When income stops, small businesses don't even have enough cash to last one billing cycle.
Less than a month. That’s how long half of all small businesses would be able to pay their expenses if their inflows suddenly stopped.
To be exact, the median small business maintains enough cash to withstand 27 days without additional income, according to a recent JPMorgan Chase Institute study, “Cash is King: Flows, Balances, and Buffer Days.”
The study results come from JPMorgan Chase Institute analyzing more than 470 million transactions conducted by 597,000 small businesses from February to October 2015.
As far as industries go, restaurants hold the smallest number of cash buffer days at 16 days of reserves. The real estate industry holds the highest number at 47 days. Falling in between, the metal and machinery and healthcare services industries hold 28 days and 30 days, respectively.
Building up reserves is no easy task, either. The median business only nets $7 each day between their inflow ($381) and outflow ($374).
“Many small businesses may not have enough cash to continue operations in the face of a month-long loss of cash inflows due to an economic downturn or other negative shock,” the report stated.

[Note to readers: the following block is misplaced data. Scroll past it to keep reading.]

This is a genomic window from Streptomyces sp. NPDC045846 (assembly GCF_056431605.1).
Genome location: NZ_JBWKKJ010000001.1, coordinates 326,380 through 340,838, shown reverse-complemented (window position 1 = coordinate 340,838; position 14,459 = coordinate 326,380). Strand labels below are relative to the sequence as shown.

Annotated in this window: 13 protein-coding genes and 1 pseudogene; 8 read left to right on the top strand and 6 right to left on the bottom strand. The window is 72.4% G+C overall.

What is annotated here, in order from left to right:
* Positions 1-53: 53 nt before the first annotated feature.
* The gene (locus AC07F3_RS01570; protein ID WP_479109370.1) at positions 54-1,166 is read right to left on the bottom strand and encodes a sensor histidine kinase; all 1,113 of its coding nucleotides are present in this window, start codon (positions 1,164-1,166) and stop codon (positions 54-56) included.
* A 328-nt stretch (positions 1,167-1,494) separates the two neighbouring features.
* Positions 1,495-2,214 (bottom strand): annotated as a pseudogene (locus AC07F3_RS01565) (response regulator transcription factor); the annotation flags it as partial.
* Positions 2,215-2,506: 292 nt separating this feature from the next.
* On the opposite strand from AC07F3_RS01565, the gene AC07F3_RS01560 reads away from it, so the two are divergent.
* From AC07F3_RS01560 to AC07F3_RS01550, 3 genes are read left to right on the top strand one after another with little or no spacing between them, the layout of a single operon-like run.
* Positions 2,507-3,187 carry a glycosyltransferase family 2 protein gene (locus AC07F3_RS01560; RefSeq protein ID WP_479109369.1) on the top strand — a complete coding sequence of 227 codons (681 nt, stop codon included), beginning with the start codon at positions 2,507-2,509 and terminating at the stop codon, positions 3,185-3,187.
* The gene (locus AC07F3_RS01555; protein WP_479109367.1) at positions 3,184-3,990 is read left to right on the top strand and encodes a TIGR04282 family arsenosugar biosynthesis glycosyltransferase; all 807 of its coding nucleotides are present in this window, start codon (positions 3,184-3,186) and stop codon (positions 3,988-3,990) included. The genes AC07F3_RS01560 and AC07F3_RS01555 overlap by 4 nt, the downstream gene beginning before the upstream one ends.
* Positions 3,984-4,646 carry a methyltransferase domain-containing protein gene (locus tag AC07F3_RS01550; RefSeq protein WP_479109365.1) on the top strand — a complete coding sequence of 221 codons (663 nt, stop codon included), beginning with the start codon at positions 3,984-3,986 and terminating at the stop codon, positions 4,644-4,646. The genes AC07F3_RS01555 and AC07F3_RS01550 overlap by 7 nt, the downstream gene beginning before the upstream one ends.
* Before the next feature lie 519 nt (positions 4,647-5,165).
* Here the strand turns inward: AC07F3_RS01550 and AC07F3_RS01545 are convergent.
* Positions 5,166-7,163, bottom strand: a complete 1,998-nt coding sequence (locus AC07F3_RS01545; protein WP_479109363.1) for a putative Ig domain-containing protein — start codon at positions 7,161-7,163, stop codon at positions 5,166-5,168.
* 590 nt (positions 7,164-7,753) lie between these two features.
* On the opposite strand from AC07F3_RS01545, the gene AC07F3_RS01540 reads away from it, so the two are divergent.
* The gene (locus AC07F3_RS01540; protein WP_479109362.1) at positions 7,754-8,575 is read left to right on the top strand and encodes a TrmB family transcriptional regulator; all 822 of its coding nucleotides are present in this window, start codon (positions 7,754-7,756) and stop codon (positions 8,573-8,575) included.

These findings go hand in hand with the recent decline of small business sentiment. NFIB’s Small Business Optimism Index dropped 0.2 percentage points to 94.4 in August, below the index’s 42-year average of 98. These statistics are the result of small business owners’ fear and uncertainty over the 2016 election, with 39 percent choosing not to expand due to the political climate.
However, not everything is out of small business owners’ control. “What most small businesses should be thinking about is having a clear sense of what their liquidity picture is,” said Diana Farrell, CEO of the JPMorgan Chase Institute. “This is an immediate thing that would impact a large swath of small businesses that they themselves can act on.”